If the device is taken by the adversarial agency upon landing, the disk
encryption keys are still in memory. The adversary can remove the bottom
cover and attach an in-system flash emulator like the spispy
to the flash chip. They can wake the machine and provide it with their
firmware via the spispy. This firmware can scan memory to locate the OS
lock screen process and disable it, and then allow the system to resume
normally. Now they have access to the unlocked device and its secrets,
with no need to compel the owner to provide a password.

The adversary can also install their own SMM “Ring -2” rootkit at this
point, which will remain resident until the next hard reboot. This could
provide them with code execution on the system when it has moved to a
trusted network, potentially allowing horizontal movement.

Another example is a hardware implant that emulates the SPI flash.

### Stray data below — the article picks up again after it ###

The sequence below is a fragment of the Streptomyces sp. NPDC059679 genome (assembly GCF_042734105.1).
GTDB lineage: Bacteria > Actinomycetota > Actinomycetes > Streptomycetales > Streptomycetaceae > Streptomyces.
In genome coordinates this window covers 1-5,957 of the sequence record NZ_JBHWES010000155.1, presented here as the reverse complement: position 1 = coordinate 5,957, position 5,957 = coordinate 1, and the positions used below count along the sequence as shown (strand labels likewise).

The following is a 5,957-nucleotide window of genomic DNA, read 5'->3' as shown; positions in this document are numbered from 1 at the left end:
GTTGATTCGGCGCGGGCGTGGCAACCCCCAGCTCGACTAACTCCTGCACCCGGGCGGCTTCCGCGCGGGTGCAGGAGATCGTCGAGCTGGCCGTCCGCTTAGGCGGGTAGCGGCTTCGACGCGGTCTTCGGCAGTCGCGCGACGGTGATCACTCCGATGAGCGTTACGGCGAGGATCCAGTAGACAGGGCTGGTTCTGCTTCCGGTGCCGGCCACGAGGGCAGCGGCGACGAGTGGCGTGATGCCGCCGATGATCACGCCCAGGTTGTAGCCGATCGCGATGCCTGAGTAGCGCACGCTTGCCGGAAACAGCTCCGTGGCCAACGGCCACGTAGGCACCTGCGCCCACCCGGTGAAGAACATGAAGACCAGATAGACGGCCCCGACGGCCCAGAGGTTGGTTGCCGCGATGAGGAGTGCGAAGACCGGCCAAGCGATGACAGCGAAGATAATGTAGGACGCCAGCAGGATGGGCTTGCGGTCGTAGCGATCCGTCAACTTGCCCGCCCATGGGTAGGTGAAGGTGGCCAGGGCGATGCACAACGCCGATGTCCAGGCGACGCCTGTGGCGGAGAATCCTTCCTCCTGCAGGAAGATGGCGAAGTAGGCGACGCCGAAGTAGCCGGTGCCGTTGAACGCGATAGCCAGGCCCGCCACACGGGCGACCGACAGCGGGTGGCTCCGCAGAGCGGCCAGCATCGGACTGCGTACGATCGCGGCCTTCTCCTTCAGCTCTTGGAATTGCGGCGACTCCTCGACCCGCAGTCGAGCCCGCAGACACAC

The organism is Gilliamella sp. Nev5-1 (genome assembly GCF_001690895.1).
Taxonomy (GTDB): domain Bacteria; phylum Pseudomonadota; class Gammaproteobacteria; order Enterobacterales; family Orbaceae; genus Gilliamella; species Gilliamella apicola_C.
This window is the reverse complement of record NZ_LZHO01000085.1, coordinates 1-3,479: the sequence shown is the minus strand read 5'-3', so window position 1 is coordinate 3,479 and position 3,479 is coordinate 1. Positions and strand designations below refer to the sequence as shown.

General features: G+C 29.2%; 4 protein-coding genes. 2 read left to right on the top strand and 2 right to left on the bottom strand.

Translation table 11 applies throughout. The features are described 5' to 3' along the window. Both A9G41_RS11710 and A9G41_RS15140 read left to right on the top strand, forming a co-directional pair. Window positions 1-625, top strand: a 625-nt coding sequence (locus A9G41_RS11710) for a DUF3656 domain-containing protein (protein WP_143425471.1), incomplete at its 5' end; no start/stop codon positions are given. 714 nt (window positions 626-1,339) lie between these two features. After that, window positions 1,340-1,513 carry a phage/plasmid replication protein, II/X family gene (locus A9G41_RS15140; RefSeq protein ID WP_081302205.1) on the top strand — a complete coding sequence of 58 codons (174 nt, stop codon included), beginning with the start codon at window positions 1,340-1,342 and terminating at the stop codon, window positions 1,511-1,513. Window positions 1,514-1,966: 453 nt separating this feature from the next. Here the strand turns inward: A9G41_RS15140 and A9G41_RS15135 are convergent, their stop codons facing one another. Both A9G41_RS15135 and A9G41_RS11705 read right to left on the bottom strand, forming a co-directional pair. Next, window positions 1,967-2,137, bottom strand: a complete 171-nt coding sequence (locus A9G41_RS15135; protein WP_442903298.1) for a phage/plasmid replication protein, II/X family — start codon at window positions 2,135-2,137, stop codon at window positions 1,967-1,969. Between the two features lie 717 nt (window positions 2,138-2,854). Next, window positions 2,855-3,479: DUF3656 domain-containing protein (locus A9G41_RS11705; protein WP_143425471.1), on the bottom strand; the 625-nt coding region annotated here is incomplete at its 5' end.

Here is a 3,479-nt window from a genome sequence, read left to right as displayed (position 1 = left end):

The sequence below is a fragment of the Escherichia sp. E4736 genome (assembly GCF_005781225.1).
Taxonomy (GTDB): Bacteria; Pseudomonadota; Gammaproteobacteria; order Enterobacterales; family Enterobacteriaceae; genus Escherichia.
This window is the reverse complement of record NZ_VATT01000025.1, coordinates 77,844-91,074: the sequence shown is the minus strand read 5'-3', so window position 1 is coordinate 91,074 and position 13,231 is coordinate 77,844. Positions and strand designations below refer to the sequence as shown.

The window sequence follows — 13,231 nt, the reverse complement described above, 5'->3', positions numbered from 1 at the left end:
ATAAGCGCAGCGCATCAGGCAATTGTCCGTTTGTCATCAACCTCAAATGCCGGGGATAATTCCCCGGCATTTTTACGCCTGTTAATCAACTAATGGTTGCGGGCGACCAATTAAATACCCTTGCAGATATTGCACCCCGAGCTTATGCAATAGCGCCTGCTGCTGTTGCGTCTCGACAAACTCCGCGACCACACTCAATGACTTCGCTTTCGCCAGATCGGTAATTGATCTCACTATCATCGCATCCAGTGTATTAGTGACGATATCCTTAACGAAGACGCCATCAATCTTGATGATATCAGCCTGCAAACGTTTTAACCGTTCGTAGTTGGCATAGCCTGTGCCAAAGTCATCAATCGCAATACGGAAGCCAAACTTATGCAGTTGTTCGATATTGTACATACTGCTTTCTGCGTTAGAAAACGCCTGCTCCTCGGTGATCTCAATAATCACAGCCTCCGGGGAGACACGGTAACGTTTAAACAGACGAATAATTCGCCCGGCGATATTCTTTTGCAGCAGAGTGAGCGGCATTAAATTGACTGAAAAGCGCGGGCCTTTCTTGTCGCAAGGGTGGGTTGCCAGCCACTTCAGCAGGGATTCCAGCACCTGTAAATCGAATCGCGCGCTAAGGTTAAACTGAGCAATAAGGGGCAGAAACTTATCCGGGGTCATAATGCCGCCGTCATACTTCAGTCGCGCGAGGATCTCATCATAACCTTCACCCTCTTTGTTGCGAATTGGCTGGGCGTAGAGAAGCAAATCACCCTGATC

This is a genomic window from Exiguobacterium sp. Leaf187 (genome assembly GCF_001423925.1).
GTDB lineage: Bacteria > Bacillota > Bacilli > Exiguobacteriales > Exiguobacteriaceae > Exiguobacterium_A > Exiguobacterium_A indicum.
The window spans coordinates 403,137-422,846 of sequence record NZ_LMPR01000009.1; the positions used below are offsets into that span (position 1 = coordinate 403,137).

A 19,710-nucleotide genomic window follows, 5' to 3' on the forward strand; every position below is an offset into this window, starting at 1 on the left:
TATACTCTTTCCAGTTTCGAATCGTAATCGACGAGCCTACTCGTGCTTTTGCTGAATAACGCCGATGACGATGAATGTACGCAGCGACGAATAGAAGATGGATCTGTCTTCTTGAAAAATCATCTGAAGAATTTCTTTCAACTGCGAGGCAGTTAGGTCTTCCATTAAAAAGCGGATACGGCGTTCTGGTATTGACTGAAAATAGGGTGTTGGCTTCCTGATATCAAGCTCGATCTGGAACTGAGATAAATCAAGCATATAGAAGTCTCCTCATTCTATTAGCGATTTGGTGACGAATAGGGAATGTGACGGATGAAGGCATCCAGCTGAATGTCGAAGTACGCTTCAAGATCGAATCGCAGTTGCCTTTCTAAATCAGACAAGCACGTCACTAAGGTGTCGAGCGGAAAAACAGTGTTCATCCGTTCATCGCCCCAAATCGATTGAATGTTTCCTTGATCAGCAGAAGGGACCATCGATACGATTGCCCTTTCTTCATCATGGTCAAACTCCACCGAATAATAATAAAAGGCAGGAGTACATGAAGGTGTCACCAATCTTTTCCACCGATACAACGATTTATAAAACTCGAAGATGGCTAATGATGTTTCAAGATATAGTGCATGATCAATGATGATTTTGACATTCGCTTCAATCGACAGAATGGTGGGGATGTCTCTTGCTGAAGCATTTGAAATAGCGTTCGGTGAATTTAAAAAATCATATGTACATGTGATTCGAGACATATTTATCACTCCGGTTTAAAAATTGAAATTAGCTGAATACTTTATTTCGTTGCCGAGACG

The iCE40up5k used in one of the variants of the spispy fits easily inside
or underneath an SOIC-8 package, allowing a persistent attack against
the resume path. Since the cold boot and validation is easily distinguished
from a warm boot by the FPGA, the device can provide a clean version of the
firmware with the correct signature when it is being validated or read by
a tool like flashrom, and only provide the modified version during a resume
from sleep. This sort of implant would be very difficult to detect via
software, and if done well, would not look out of place on the mainboard.

Previous attacks

CVE-2020-8705 is not the first time there have been security vulnerabilities